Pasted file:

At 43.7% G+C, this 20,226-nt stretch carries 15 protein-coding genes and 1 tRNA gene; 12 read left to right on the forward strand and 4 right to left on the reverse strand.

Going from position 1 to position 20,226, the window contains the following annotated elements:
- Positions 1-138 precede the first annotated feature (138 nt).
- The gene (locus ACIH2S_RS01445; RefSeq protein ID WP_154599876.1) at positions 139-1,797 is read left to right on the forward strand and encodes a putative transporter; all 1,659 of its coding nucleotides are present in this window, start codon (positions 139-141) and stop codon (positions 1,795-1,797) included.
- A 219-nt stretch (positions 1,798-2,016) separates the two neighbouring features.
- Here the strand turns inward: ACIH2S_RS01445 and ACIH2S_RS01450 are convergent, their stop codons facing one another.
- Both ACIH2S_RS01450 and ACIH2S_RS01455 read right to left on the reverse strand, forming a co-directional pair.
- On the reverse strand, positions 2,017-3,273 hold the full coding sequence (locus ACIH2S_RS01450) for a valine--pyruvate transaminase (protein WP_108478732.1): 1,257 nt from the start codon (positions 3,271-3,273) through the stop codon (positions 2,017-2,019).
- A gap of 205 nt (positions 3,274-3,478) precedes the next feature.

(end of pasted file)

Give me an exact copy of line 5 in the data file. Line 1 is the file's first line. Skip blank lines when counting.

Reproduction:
- A 219-nt stretch (positions 1,798-2,016) separates the two neighbouring features.